We now ask ourselves again, Who am I? This question can easily be answered as to its external aspects, but when we look at it inwardly, a labyrinth looms up, and he who is seeking an answer to this question, has to enter this labyrinth. But we are not alone. Every human being has an infallible guide. Whether there is an end of the path of seeking for the self, this cannot be answered in advance. However, we can point out the beginning.

The labyrinth of our soul, in which the ego usually loses itself, develops, because our soul lacks a stable centre. The three power centres of our soul, the will, vitality and feeling, only cooperate temporarily and partially. Often, the will takes the lead, and when the mind has then thought up sufficiently good arguments for an activity the vitality has already dissipated.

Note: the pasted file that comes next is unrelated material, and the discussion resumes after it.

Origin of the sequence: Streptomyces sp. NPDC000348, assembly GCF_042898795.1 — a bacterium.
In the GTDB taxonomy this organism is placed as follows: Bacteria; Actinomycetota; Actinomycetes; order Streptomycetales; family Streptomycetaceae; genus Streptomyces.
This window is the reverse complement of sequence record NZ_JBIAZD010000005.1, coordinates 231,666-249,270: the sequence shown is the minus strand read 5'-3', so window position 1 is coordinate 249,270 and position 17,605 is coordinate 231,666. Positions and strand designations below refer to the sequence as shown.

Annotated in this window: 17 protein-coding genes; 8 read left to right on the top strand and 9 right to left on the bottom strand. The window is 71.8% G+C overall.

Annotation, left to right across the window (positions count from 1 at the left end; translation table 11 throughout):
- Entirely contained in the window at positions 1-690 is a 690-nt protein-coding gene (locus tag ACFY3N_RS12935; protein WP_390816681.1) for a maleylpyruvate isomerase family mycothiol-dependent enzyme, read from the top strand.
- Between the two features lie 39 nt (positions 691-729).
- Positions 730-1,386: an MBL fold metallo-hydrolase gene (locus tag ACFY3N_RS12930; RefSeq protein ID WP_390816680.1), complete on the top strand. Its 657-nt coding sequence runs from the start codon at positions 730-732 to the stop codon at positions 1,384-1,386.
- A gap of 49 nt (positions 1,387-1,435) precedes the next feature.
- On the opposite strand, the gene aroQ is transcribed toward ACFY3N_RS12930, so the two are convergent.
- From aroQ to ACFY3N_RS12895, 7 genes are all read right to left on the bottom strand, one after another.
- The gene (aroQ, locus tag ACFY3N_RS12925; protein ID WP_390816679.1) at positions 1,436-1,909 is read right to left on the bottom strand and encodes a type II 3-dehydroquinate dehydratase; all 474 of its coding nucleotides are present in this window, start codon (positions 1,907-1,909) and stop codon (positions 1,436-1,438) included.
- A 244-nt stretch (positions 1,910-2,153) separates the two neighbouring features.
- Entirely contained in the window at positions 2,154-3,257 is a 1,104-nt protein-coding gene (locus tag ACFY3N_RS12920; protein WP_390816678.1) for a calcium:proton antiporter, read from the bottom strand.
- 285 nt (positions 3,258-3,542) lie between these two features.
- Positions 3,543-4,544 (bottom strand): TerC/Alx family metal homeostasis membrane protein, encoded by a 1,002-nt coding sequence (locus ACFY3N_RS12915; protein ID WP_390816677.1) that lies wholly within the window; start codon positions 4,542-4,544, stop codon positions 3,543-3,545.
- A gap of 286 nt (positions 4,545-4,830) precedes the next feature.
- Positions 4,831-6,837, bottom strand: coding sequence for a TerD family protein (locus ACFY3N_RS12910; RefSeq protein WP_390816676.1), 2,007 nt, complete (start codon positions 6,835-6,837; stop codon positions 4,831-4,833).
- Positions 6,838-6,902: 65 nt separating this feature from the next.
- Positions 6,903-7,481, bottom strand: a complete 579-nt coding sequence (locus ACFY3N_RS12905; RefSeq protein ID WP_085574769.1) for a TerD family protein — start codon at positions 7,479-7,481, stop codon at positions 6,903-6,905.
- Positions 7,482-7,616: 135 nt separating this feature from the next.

Our feelings and our mental insight are at cross-purposes. In this way, the ego is only able to lead the three horses in a certain direction in an exceptional situation. Everything that develops from this proliferation in the inner being necessarily remains improvisational and unstable.

The condition for a structured soul development is that a personality, on the basis of longing and yearning, voluntarily turns to a lofty, inner guide. Only then are we able to begin trusting our observations; only then will we be able to recognise clearly, and therefore act in a meaningful way. The will to act and the mental insight into a situation plus our power of empathy to forge links, work like a seismograph. Even subtle changes will work harmoniously.